The radial artery has long been utilized during interventional cardiology due to the superficial and distal location and compressibility of the vessel.[3] Recently, TRA has also gained considerable favor among neurointerventionalists for both diagnostic and interventional angiography. As an extension of the subclavian artery, the radial artery often provides excellent access to the ipsilateral VA, thereby facilitating posterior circulation intervention.[5],[7],[8],[9],[10] Access to the anterior vasculature is more challenging and often requires catheters with a secondary curve.[4],[5],[6] In the case described, we were able to successfully select all cerebral vessels through the right TRA. The Simmons-2 catheter was easily formed in the aortic arch and engaged the right and left CCA and VA without complication.

The use of PED FD provides the benefits of obviating the need for IA selection, favorable long-term obliteration rates, low recurrence rates, and lower procedural costs.[13],[14] The device requires significant support for deployment and is, therefore, most commonly delivered through a triaxial system consisting of a shuttle sheath, an intermediate catheter, and a microsystem.[15],[16],[17] This catheter configuration is historically introduced using TFA due to the large caliber of the iliofemoral vasculature.[2],[3],[5],[15],[16],[17] The ultimate success of the intervention was predicated, in part, by careful preoperative planning. First, as mentioned, the anterior circulation requires a secondary curved catheter for selection via the TRA. This maneuver also required an exchange following CCA selection due to the limited length of the Simmons-2 catheter used (100 cm). To avoid this, future interventions will be performed using a 120 cm Simmons-2 that will extend beyond the guide catheter tip, thereby eliminating the need for an exchange. Second, the 6Fr shuttle sheath commonly used for PED deployment is large and difficult to navigate through a radial approach. As a diameter greater than 2.5 mm allows for the use of long sheath catheters commonly used via TFA, measuring of the baseline diameter of the radial artery by ultrasound is also recommended prior to attempted TRA.[19] In addition, ultrasound allows for determination of the existence and patency of the ulnar artery, obviating the need for physical exam maneuvers to assess collateral blood flow such as the Allen and Barbeau test.[19]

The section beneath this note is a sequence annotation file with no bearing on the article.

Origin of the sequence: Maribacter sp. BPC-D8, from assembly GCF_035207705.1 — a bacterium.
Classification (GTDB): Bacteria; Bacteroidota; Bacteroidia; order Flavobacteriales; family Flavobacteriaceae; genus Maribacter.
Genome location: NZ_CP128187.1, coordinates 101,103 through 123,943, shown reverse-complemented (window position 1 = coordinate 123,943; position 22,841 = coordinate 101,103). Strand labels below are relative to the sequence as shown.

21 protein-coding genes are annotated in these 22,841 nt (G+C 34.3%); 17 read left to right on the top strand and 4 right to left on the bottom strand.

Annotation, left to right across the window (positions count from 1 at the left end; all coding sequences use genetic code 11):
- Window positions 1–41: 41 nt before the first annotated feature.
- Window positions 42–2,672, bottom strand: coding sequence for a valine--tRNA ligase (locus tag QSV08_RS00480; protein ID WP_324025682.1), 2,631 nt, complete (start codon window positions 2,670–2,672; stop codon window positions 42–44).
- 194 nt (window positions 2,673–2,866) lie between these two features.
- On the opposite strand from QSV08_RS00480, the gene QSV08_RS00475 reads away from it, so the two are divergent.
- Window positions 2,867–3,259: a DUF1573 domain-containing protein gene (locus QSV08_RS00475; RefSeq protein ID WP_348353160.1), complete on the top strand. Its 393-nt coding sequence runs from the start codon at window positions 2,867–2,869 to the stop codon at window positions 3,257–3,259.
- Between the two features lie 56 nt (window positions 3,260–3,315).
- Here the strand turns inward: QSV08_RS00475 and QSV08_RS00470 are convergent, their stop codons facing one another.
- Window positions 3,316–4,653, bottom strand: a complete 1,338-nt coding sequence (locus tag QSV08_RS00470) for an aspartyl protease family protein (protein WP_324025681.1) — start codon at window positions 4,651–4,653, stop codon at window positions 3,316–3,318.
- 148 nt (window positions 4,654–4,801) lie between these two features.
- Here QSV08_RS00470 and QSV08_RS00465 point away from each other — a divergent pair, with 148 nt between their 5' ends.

The Benchmark catheter proved to be an ideal alternative in that it was compatible with the 6F slim radial access sheath, provided ample support for PED deployment, and was easily navigated into the proximal right ICA following selection. Third, the tortuosity of the distal right ICA precluded the use of the standard 058-Navien intermediate catheter. Although it does sacrifice some support, the Phenom Plus distal access catheter effectively navigated this tortuosity and allowed for safe deployment of the PED.

Our case supports the feasibility of anterior circulation PED deployment through a triaxial system via TRA. Careful planning and selection of the appropriate catheters is paramount in achieving successful deployment. As with TFA, radial artery access is not without potential complications, including arterial dissection or traumatic arteriotomy, pseudoaneurysm formation, compartment syndrome, and occlusive and/or embolic limb ischemia.[4],[5],[6] Additional cases and acquired experience are necessary to improve the efficiency of the procedure and to demonstrate its widespread applicability.

 Conclusion



TRA has recently gained favor for cerebral diagnostic and interventional angiography. TRA for anterior circulation FD via PED deployment presents a unique set of challenges. We present successful treatment of a recurrent right PCOM IA with a PED placed via the right transradial approach in a patient that had suffered multiple previous bilateral CFA access complications. The TRA appears to be a viable alternative for PED placement in the anterior circulation but requires careful planning and appropriate catheter selection.

Declaration of patient consent

The authors certify that they have obtained all appropriate patient consent forms. In the form the patient(s) has/have given his/her/their consent for his/her/their images and other clinical information to be reported in the journal. The patients understand that their names and initials will not be published and due efforts will be made to conceal their identity, but anonymity cannot be guaranteed.

Financial support and sponsorship

Nil.

Conflicts of interest

There are no conflicts of interest.